Breaking your left arm and having to wear a cast for two months is a good excuse for not posting. I could have typed with one hand, but only slowly.
I have much to catch up on, as the physical therapist helps me learn how to use my left hand again. My left wrist has a range of motion of about 20 degrees. It is easier to type now than with one hand, but i still need to teach my fingers how to reach the right keys. It hurts to type, but it is a good pain.
This series of physical limitations, the broken arm, major surgery to remove a blockage in my digestive tract, all have taught lessons in patience, gratitude, and being a blessing in your pain, and to appreciate a wife willing to drive you to all the doctors you need to see.
I broke my arm witnessing. I had just handed a tract to someone. I stepped back, lost my footing, and used my left arm to break my fall, and break my arm. (both major bones were snapped, so the muscles in my left arm shortened my arm about two inches).
I had an interesting conversation with God in the emergency room, as they tried to stretch my arm back into the right position. I heard God ask me "If it required my suffering, to save the man i had witnessed to, was i ok with that?" An interesting question as my left arm is stretched in a modern day rack. Was I willing to participate in blessing someone with my pain? After contemplating this strange question, and reluctantly agreeing that yes, i suppose i was willing to suffer to save a lost sheep. It was kind of cool. I could save someone through my suffering?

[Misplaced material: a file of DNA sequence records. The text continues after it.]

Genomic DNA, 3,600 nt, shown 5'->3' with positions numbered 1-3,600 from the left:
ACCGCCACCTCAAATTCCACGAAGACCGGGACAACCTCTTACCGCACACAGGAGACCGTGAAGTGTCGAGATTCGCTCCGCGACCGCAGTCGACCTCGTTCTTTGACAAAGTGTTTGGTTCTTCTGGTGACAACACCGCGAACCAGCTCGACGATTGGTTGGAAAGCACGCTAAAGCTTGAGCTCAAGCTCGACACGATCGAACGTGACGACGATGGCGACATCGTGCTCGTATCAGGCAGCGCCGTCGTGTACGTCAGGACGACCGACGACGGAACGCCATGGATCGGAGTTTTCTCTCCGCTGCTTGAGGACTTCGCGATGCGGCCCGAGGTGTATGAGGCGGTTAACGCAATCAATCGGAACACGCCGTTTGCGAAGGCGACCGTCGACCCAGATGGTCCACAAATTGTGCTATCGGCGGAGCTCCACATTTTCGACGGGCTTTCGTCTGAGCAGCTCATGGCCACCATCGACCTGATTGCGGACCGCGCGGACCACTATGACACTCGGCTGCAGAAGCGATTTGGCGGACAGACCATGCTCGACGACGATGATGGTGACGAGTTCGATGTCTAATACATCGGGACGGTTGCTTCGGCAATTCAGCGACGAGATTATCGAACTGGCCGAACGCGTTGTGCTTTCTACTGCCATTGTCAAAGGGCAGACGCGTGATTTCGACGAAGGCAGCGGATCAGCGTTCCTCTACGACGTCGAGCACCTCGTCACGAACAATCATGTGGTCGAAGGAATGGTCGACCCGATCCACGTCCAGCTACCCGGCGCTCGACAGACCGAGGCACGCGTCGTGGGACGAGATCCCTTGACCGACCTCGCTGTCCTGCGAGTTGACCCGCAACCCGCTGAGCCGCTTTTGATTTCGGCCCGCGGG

After agreeing, then came a harder question. Was i OK with suffering if it was not sufficient to save this guy i had fallen for? Not sufficient, but still required. I get no credit for saving this guy. He would have to accept salvation as a gift. So all my suffering might be for naught. Contemplated this more interesting question, as my arm slowly shifts. Contemplating the question, it came to me that this was exactly what Jesus did on the cross. He suffered for us, necessary, but not sufficient. His offer of eternal life still requires we accept this gift.
So during my 8 hours in the emergency room, there was a lesson taught about the cross, and Jesus gift to us. Will we accept? Are we willing to join Him in the fellowship of His suffering? You can learn so much from suffering.